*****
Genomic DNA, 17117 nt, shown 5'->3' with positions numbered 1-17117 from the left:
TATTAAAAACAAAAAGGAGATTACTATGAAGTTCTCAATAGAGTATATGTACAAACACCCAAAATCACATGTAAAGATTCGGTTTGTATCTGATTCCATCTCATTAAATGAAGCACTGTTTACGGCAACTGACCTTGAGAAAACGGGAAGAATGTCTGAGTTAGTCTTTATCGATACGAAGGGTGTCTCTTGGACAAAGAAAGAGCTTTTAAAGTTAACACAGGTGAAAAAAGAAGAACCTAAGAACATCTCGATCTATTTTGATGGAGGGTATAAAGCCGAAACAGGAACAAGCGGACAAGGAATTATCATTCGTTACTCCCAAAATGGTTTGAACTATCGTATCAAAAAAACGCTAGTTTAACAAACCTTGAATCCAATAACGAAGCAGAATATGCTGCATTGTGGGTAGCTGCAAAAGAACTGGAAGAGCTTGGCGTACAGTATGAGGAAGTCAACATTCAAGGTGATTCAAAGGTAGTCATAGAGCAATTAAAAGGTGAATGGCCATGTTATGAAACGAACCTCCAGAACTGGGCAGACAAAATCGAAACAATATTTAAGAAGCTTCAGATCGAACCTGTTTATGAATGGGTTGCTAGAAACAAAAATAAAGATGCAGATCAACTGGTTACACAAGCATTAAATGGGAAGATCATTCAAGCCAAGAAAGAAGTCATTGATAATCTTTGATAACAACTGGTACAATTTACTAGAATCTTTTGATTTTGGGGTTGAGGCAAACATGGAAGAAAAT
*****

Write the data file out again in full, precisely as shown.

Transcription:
Genomic DNA, 17117 nt, shown 5'->3' with positions numbered 1-17117 from the left:
TATTAAAAACAAAAAGGAGATTACTATGAAGTTCTCAATAGAGTATATGTACAAACACCCAAAATCACATGTAAAGATTCGGTTTGTATCTGATTCCATCTCATTAAATGAAGCACTGTTTACGGCAACTGACCTTGAGAAAACGGGAAGAATGTCTGAGTTAGTCTTTATCGATACGAAGGGTGTCTCTTGGACAAAGAAAGAGCTTTTAAAGTTAACACAGGTGAAAAAAGAAGAACCTAAGAACATCTCGATCTATTTTGATGGAGGGTATAAAGCCGAAACAGGAACAAGCGGACAAGGAATTATCATTCGTTACTCCCAAAATGGTTTGAACTATCGTATCAAAAAAACGCTAGTTTAACAAACCTTGAATCCAATAACGAAGCAGAATATGCTGCATTGTGGGTAGCTGCAAAAGAACTGGAAGAGCTTGGCGTACAGTATGAGGAAGTCAACATTCAAGGTGATTCAAAGGTAGTCATAGAGCAATTAAAAGGTGAATGGCCATGTTATGAAACGAACCTCCAGAACTGGGCAGACAAAATCGAAACAATATTTAAGAAGCTTCAGATCGAACCTGTTTATGAATGGGTTGCTAGAAACAAAAATAAAGATGCAGATCAACTGGTTACACAAGCATTAAATGGGAAGATCATTCAAGCCAAGAAAGAAGTCATTGATAATCTTTGATAACAACTGGTACAATTTACTAGAATCTTTTGATTTTGGGGTTGAGGCAAACATGGAAGAAAAT